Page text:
The current communis opinio is both Latin words oleum and oliva were borrowed from Greek, which, in its turn, are of Pre-Greek origin (e.g. Beekes 2009/2016, Ernout & Meillet 2001); cf. Miller 2014 "there are cultural and phonological reasons for thinking Latin borrowed it from Greek" (p. 31).
Miller 2014 writes that
"Since Attic-Ionic lost /w/ prehistorically, Greek words borrowed into Latin with v /w/ are either from a West Greek (Doric) dialect, or possibly early enough to have been Mycenaean loans" (p.31).
Latin oleum < *olēwom < *eleiwom < Gk. *élaiwon (Miller 2014), cf. ἔλαιον
Latin oliva < Gk. *elaíwā (Beekes 2009/2016), cf. ἐλαία
All of the sound changes above are well-known and described in any historical Latin grammar worth reading, e.g. Weiss 2009/2011 (the first book I grabbed from my bookshelves).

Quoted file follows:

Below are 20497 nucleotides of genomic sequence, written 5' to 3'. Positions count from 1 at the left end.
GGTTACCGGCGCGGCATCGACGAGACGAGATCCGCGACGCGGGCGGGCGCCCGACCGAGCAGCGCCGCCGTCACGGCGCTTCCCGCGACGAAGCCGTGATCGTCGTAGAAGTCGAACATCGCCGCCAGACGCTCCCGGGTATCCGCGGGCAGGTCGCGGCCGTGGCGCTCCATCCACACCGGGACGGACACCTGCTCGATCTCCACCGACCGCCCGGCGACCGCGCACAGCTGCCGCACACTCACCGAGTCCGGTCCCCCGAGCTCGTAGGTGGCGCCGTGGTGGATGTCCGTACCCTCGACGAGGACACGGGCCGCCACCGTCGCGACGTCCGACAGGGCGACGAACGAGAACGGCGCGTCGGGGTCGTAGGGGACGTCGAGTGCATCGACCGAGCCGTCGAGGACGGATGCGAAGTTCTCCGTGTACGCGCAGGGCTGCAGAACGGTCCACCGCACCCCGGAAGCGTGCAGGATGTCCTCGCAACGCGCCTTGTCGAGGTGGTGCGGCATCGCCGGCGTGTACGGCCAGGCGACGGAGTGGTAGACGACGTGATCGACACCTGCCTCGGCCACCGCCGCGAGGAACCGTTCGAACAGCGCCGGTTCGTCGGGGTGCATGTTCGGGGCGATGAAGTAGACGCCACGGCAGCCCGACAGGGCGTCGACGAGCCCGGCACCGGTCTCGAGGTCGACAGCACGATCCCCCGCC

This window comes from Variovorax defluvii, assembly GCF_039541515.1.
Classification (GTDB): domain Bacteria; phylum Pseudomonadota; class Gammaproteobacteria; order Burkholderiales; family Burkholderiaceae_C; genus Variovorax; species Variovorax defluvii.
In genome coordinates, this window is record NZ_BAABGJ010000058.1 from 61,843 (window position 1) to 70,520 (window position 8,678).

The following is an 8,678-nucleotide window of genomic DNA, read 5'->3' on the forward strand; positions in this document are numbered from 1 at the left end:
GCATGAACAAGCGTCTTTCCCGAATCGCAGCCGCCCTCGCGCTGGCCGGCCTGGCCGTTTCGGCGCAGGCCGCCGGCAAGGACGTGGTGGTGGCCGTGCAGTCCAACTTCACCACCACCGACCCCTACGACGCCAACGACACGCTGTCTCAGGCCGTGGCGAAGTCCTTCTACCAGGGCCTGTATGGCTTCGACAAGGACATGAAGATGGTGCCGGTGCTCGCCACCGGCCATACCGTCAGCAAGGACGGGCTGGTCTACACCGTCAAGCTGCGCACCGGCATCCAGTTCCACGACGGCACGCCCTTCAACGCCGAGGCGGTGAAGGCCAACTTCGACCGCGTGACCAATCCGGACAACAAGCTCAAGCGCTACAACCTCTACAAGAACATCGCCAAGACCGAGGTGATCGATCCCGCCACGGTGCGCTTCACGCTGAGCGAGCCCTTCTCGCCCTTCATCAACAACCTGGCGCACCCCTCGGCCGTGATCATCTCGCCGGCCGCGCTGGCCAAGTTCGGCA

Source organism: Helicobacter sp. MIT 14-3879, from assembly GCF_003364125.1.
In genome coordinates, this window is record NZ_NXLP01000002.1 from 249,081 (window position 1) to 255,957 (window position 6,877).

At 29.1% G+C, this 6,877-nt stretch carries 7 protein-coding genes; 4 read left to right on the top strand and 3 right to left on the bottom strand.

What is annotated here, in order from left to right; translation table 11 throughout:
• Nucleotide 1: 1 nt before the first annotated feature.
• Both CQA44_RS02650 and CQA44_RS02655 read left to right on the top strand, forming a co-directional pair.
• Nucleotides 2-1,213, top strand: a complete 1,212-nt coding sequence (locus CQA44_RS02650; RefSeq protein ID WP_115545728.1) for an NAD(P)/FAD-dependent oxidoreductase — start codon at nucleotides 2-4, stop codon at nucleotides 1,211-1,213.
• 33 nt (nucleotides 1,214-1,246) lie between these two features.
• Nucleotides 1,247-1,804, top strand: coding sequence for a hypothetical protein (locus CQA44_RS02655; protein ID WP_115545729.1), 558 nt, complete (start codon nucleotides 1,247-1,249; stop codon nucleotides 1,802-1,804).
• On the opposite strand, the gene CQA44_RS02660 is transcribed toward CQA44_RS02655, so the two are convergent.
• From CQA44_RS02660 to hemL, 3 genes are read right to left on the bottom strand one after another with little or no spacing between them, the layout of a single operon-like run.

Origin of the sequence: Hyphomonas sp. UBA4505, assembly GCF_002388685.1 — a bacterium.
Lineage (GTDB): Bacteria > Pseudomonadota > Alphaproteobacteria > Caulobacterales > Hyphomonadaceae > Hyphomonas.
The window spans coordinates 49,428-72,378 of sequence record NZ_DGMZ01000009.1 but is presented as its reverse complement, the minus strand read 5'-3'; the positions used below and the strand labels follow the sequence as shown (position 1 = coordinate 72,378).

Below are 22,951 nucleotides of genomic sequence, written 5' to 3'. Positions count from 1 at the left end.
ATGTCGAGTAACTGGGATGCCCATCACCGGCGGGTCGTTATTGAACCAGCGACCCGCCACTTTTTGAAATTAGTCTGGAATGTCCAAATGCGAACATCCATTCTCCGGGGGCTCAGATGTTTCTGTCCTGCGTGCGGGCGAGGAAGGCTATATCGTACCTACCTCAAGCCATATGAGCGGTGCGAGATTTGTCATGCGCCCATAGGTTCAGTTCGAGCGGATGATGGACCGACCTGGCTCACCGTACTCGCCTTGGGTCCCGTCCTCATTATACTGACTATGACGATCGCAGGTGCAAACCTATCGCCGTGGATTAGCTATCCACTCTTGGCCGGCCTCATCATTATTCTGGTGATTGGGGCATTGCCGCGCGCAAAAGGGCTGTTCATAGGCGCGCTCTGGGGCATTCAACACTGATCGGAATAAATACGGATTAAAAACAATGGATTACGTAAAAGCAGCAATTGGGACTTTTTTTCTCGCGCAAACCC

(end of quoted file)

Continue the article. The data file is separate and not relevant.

- *e > o/_ɫ (p. 139);
- ai > ei > e (> i) (a-weakening, Weiss tells us, precedes monophthongization, p. 120);
- *ei > *ẹ̄ > e (p. 143) etc.
As for a possible Etruscan intermediary hypothesis suggested by TKR (was it borrowed directly from Greek or via Etruscan?), this is highly speculative. As Clackson and Horrocks 2007/2011 write,
"All languages of central Italy participate in borrowing words for material artefacts from Greek. Often we may be unable to tell whether a word came directly from Greek or via the medium of another language: Greek *kulίkʰna 'cup' borrowed as Latin culigna, Etruscan culicna, Oscan culchina/culcfna" (p. 46; emphasis mine — Alex B.).
For more information we will need to look it up in De Simone 1968–1970 and Watmough 1997 — and I will. I encourage you to read these books too!